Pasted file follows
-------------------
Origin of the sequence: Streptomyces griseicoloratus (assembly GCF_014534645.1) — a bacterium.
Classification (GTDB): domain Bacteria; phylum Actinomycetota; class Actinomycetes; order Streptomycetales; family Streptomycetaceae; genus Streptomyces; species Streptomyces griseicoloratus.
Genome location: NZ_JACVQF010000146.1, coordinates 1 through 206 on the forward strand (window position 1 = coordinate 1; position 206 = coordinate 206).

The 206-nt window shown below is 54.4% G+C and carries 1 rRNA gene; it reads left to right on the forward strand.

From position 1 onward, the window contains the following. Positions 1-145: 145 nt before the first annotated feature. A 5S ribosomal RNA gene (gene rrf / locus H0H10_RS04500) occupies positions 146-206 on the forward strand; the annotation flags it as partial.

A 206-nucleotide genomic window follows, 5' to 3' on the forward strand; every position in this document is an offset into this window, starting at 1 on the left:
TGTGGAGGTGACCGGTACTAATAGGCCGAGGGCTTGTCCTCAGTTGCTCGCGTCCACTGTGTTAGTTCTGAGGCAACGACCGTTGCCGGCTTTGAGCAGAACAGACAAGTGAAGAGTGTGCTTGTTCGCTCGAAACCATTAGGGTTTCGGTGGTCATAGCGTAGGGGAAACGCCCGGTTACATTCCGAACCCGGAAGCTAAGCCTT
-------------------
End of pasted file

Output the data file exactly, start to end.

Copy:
Origin of the sequence: Streptomyces griseicoloratus (assembly GCF_014534645.1) — a bacterium.
Classification (GTDB): domain Bacteria; phylum Actinomycetota; class Actinomycetes; order Streptomycetales; family Streptomycetaceae; genus Streptomyces; species Streptomyces griseicoloratus.
Genome location: NZ_JACVQF010000146.1, coordinates 1 through 206 on the forward strand (window position 1 = coordinate 1; position 206 = coordinate 206).

The 206-nt window shown below is 54.4% G+C and carries 1 rRNA gene; it reads left to right on the forward strand.

From position 1 onward, the window contains the following. Positions 1-145: 145 nt before the first annotated feature. A 5S ribosomal RNA gene (gene rrf / locus H0H10_RS04500) occupies positions 146-206 on the forward strand; the annotation flags it as partial.

A 206-nucleotide genomic window follows, 5' to 3' on the forward strand; every position in this document is an offset into this window, starting at 1 on the left:
TGTGGAGGTGACCGGTACTAATAGGCCGAGGGCTTGTCCTCAGTTGCTCGCGTCCACTGTGTTAGTTCTGAGGCAACGACCGTTGCCGGCTTTGAGCAGAACAGACAAGTGAAGAGTGTGCTTGTTCGCTCGAAACCATTAGGGTTTCGGTGGTCATAGCGTAGGGGAAACGCCCGGTTACATTCCGAACCCGGAAGCTAAGCCTT